Disposing everything in a large scene takes a very long time

I’m using BabylonJS in a Vue application, and I need to dispose everything when unmounting the component.

I have a scene open with many meshes, most of which instances (>25k). Calling dispose() on this scene (or on the engine) takes approximately 40 seconds, which is absolutely unusable for my application, since the whole page freezes until this call is done.

When unmounting the component I dispose everything (scene, engine) and set all references to null. Mounting the component again creates a completely new scene and engine.

How should I go about this issue? Do I really need to call dispose()?

You could try this: Babylon.js docs

Other than that, hide all meshes and dispose them in chunks in the background? If hiding is too slow as well, set canvas to hidden? Then dispose engine/scene.

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Thanks! Using the options helped a bit, while using blockfreeActiveMeshesAndRenderingGroups really improved the performance by reducing dispose time from 40 seconds down to 15.

However, 15 seconds is still kind of annoying for UX, so I could try hiding and disposing them in the background. But how can I do things “in the background”? In JS I can’t really do that, in any case it would be executed at some point and when it does it would freeze the UI.

Just as an example:

  • iterate over scene.meshes
  • e.g. 1000 per chunk
  • dispose these 1000 meshes now
  • setTimeout(processNextChunk, 32ms)
  • during this 32ms timeout other stuff can process
  • fine tune values for best UX

Does this make sense? Otherwise I’ll make a playground.

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15K instances disposed in 29ms


There must be some other issue. Don’t you have VUE ref on the meshes or something like that?

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I’ll try doing this, it should work

There must be another issue, yes.

I thought maybe because my 25k meshes are much bigger than the 15k in the playground. Those add up to 2.5M vertices, while in my case it’s 72M vertices. I tried using 150k spheres in the playground which resulted in about 35M vertices, and disposing still took only about 300ms.

In my case, everything takes up about 300 MB in memory, while the playground with 25k spheres is about 260MB. So again, that’s still not the issue.

About Vue, I do have a ref on the root TransformNode, one on the Scene, and one on the Engine. I just realised that I could probably use a shallowRef. I’ll try that and get back here.

why would you do that … you dont even need shallowref , you need to use markRaw if they are declared in a store , inside a component you can just use var and it wont be tracked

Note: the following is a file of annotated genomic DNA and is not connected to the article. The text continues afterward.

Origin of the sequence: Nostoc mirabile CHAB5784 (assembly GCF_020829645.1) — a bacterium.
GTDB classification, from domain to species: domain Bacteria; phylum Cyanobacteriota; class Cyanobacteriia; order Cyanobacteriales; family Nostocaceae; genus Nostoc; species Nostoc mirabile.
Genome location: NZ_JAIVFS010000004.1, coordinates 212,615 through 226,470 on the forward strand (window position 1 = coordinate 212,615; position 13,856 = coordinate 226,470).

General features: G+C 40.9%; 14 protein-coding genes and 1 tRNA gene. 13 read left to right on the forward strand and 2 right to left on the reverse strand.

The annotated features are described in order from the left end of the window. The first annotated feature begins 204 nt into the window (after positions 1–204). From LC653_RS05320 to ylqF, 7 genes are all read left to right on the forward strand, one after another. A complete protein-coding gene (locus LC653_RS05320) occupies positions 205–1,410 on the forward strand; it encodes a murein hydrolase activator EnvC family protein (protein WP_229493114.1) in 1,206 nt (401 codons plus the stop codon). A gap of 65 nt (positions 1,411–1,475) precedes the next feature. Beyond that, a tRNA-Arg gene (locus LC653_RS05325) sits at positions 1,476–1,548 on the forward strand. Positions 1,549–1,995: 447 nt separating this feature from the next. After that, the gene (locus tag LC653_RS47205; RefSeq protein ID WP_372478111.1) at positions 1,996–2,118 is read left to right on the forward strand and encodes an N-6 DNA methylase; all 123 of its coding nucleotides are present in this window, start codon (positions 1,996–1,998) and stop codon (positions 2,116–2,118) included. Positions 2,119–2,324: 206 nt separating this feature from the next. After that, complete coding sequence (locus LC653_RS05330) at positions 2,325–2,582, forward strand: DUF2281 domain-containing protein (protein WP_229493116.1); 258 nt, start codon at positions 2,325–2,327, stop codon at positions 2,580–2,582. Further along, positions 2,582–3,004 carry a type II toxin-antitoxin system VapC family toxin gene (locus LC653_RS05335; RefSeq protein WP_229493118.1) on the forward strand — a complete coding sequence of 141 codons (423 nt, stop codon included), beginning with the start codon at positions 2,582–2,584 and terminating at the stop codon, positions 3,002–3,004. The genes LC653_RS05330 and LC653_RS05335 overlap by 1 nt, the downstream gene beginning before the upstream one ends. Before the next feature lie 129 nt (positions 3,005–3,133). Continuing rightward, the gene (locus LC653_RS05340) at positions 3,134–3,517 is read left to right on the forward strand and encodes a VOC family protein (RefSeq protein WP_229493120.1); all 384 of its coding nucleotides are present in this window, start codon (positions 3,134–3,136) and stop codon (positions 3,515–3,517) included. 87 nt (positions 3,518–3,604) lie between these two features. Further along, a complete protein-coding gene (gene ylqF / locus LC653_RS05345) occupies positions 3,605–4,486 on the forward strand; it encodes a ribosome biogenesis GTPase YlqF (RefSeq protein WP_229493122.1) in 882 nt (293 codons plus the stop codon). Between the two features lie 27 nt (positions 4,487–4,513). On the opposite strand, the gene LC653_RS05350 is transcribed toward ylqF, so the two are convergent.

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@Joe_Kerr @roland Using a shallowRef worked perfectly, now everything disposed in about 300ms.
Thank you both for your help!

The last doubt I have is which comment should be marked as the solution :joy:

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I’m not using a store, It’s a self-contained component. I’m using the Vue.js 3 composition API and I just used ref because I’m obsessed by immutability and liked having all consts, even though refs are definitely mutable in the end…

I’ll use lets, or probably still shallowRefs because I might need to watch them in the future.

I dont think this is a good idea , vue framework might offer all fancy things like reactivity and watching , but its not always the best choice to do so , and even they say so in their documentation.

You should probably think of using other code constructs , event listeners or observables etc to handle functionaliy when things need to update based on change , not watching props inside the 3d engine using vue, besides if its declared shallow ref then changes within the engine wont trigger updates in a deeeper watched property

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My component has a single prop that is a “spec”, a plain object, describing how a simulation should look. The component passes this spec to a class that reads it and creates a static simulation based on this spec, and this simulation is rendered inside the BabylonJS scene.

The only thing that I watch for the moment is this prop. When it changes, I dispose the current simulation meshes, create the new one, and render it inside the scene again.

I don’t need to watch anything that is managed by BabylonJS for the moment. I guess I could really just use three lets.

You can also mark your own posts as solution :wink:

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